Through it all, we've never wavered from our commitment to our customers. Our products are made with naturally cultivated non-GMO hemp, we rely on the cleanest extraction methods available, and our products are third-party tested and quality assured. Plus, every product we offer is backed by a 60-day satisfaction guarantee. If you could benefit from adding hemp-derived cannabinoids to your daily routine but aren't quite sure where to begin, consider taking our 3-minute CBD Product Quiz or requesting a personal consultation

References 

  1. Marzo, V, Piscitelli F. (2015) The Endocannabinoid System and Its Modulation by Phytocannabinoids. 12, Neurotherapeutics 692-98. https://doi.org/10.1007/s13311-015-0374-6 

  1. Komarnytsky S, Rathinasabapathy T, et al. (2021) Endocannabinoid System and Its Regulation by Polyunsaturated Fatty Acids and Full Spectrum Hemp Oils. 22(11) Int J Mol Sci 5479. https://doi.org/10.3390/ijms22115479 

  1. Ohwovoriole T. (2023) What Is Cannabigerol (CBG)? Very Well Mind. 

  1. Herndon J. (2022) Key Differences to Know About CBD vs. THC. Very Well Health. 

  1. Komarnytsky S, Rathinasabapathy T, et al. (2021) Endocannabinoid System and Its Regulation by Polyunsaturated Fatty Acids and Full Spectrum Hemp Oils. 22(11) Int J Mol Sci 5479. https://doi.org/10.3390/ijms22115479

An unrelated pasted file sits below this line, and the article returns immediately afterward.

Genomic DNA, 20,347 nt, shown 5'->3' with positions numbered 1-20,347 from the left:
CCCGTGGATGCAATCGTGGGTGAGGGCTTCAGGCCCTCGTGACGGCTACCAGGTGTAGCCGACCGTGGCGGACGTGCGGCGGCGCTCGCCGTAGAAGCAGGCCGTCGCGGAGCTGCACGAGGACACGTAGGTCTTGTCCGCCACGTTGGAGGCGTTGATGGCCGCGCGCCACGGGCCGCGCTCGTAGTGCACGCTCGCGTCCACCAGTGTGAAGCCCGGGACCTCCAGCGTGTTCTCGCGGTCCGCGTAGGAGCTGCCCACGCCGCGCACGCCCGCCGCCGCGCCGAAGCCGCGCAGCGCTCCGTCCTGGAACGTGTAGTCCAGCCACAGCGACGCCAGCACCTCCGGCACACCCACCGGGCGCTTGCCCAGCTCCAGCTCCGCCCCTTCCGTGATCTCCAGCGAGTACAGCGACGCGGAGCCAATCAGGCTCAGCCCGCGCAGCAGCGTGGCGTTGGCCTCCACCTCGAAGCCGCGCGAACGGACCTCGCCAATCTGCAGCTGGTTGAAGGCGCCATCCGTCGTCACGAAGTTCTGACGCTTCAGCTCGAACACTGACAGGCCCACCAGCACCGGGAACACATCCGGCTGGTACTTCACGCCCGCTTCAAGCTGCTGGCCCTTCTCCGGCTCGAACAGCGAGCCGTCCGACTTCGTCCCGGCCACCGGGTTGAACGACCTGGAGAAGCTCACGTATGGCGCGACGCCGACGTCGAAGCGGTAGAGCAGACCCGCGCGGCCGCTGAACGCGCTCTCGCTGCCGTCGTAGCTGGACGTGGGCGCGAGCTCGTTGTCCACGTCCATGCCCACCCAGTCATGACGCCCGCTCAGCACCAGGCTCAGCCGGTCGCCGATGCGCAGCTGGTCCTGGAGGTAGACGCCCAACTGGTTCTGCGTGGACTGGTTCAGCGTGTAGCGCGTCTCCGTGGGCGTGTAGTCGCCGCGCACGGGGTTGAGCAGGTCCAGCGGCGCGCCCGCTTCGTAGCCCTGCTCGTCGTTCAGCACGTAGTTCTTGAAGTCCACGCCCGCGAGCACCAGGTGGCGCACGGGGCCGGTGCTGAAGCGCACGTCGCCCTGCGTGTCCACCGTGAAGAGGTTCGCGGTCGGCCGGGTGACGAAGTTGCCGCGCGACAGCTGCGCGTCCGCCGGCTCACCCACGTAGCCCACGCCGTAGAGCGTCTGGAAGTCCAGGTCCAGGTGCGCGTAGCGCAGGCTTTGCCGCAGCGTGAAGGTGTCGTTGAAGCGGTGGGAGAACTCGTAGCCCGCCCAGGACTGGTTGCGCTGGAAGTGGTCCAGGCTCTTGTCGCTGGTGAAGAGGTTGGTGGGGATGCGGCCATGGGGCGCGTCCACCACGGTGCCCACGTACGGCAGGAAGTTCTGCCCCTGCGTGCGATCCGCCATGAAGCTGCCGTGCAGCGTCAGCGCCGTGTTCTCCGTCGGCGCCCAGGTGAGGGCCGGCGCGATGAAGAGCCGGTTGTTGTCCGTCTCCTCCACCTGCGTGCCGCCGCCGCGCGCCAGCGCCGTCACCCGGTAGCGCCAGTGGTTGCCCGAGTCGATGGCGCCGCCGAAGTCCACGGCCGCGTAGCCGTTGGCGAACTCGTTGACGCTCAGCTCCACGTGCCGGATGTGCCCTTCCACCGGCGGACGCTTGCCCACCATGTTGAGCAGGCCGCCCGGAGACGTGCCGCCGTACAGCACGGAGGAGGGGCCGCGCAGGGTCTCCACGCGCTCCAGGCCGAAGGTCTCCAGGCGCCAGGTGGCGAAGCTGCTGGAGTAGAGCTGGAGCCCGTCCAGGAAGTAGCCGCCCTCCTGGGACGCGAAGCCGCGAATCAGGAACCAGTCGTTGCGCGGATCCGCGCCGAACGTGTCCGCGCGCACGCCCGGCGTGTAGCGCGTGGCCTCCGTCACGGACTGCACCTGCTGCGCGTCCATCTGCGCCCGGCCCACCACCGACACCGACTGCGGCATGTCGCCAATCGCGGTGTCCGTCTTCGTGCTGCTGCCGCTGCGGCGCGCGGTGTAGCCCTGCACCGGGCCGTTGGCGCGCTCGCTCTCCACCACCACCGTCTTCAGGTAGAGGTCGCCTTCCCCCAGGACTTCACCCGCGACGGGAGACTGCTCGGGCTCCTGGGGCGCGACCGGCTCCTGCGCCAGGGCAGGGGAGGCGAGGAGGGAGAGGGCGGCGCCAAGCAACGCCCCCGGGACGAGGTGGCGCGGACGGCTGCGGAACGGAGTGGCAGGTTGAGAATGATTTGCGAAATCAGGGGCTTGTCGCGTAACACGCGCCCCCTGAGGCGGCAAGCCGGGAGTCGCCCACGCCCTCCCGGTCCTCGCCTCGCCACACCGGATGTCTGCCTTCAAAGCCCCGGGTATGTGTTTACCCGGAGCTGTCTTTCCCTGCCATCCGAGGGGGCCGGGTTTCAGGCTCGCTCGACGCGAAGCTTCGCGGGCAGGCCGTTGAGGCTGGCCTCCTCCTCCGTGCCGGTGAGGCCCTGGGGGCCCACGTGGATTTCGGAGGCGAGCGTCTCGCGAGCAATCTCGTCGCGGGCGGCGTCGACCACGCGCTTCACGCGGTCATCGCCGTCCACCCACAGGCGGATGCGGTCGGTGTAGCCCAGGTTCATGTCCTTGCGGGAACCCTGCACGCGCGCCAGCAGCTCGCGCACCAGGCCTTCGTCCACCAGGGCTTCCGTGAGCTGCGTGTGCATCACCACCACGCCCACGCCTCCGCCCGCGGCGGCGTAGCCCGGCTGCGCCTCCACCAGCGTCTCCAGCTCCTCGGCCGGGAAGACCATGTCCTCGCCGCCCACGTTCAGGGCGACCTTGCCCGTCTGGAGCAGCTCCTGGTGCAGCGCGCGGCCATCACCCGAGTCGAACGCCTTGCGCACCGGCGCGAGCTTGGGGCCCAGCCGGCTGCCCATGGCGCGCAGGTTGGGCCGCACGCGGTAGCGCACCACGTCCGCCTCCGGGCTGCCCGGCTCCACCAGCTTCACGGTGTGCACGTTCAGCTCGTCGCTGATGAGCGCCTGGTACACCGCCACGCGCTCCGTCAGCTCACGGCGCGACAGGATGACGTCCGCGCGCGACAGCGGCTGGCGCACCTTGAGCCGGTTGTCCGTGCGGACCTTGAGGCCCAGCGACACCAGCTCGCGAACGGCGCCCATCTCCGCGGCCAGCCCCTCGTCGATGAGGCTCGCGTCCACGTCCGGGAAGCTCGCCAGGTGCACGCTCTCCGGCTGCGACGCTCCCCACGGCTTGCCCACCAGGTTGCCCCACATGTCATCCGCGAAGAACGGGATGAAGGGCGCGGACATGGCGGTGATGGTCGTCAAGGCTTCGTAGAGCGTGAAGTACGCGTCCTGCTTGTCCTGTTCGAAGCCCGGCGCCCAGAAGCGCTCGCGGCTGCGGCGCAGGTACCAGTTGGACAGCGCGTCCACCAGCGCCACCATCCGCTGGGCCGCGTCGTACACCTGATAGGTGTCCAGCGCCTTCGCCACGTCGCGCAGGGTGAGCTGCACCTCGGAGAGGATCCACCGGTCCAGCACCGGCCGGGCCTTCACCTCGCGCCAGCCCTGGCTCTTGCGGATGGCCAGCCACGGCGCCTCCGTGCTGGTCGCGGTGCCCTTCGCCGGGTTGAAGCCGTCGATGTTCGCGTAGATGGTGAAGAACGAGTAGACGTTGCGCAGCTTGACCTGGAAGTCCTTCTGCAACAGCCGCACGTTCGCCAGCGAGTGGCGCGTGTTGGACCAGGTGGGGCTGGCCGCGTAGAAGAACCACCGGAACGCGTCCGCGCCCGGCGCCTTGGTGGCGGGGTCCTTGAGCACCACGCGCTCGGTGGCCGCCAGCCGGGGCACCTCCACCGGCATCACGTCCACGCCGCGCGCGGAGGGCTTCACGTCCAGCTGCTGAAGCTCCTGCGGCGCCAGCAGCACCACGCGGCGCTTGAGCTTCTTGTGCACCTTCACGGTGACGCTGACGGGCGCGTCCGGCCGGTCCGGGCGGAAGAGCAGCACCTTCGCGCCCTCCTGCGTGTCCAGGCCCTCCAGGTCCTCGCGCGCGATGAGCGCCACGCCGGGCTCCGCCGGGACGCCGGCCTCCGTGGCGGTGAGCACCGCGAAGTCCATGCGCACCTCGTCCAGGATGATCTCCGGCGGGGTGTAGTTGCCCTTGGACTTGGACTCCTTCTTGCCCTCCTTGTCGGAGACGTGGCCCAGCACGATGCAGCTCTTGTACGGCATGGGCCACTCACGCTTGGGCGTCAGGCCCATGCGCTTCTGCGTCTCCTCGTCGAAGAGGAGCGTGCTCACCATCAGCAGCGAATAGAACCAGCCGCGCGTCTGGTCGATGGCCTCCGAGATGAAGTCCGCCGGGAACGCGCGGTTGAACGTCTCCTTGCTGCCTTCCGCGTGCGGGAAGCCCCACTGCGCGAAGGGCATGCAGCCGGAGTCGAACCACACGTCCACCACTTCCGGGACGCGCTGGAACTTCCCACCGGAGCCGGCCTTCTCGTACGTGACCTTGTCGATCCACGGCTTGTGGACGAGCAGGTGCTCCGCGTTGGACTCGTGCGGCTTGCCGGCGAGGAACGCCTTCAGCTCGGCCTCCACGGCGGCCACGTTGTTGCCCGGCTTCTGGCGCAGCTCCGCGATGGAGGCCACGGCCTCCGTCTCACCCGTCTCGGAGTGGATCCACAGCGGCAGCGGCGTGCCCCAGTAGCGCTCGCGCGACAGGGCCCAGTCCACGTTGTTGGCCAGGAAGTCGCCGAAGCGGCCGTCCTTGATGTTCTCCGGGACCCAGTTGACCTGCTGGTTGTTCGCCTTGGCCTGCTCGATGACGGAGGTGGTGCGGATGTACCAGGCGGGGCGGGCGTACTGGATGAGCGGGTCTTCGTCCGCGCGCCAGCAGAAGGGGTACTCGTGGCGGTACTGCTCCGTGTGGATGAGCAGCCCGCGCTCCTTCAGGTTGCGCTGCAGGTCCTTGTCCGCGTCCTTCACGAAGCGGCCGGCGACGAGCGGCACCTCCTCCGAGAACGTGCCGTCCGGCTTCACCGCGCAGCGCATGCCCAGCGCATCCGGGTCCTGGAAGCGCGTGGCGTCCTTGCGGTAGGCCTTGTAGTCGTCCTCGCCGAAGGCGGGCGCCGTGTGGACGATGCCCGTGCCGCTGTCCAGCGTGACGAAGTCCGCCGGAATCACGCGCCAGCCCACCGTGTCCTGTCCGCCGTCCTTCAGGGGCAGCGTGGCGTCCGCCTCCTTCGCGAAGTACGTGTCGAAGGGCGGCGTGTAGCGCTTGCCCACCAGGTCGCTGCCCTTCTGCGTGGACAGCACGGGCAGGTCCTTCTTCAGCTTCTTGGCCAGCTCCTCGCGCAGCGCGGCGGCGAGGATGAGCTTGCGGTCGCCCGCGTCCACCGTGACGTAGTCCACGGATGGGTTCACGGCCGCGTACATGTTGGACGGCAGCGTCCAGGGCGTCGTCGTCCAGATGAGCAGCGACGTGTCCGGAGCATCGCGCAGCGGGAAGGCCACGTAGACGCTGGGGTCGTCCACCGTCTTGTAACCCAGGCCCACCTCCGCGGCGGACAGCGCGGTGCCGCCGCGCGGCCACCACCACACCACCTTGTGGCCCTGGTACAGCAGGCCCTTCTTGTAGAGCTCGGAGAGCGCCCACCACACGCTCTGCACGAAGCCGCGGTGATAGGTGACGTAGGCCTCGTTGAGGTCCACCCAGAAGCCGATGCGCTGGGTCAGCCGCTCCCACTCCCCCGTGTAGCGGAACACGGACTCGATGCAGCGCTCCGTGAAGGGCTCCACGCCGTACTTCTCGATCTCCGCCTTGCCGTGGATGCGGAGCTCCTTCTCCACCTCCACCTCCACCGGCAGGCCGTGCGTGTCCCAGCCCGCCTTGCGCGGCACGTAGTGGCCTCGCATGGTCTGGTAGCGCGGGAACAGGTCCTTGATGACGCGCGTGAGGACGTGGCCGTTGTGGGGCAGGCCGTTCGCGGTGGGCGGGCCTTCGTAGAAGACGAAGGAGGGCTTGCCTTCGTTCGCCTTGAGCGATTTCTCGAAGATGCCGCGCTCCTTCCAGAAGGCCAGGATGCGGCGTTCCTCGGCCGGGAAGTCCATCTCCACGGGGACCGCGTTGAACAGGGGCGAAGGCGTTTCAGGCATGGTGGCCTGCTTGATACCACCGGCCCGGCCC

1. Hello MD. (2020) CBG: Is This Cannabinoid More Powerful Than CBD? 

  1. Shannon S, Lewis N, et al. (2019) Cannabidiol in Anxiety and Sleep: A Large Case Series. Perm J 23: 18-041. https://www.ncbi.nlm.nih.gov/pmc/articles/PMC6326553/ 

  1. Blessing E, Steenkamp M. (2015) Cannabidiol as a Potential Treatment for Anxiety. 12(4) Neurotherapeutics 285-836 doi: 10.1007/s13311-015-0387-1. PMID: 26341731; PMCID: PMC4604171 

  1. McCartney D, Benson M, et al. Cannabidiol and Sports Performance: A Narrative Review of Relevant Evidence and Recommendations for Future Research. 6(1) Sports Med Open 27. https://doi.org/10.1186/s40798-020-00251-0 

  1. Nahler G, Jones T, et al. (2019) Cannabidiol and Contributions of Major Hemp Phytocompounds to the "Entourage Effect"; Possible Mechanisms. J Altern Complement Integr Med 70(5) PDF download 

  1. World Health Organization. (2020) Cannabidiol (CBD) Critical Review Report. PDF https://www.who.int/docs/default-source/controlled-substances/whocbdreportmay2018-2.pdf?sfvrsn=f78db177_2 

  1. Bergamaschi M, Mateus R, et al. (2011) Safety and Side Effect of Cannabidiol, a Cannabis Sativa Constituent. 6(4) Curr Drug Saf 237-49. https://doi.org/10.2174/157488611798280924 

  1. Brierley D, Samuels J. (2016) Cannabigerol is a Novel, Well-Tolerated Appetite Stimulant in Pre-Satiated Rats. 233 Psychopharmacology 3603-13. https://doi.org/10.1007/s00213-016-4397-4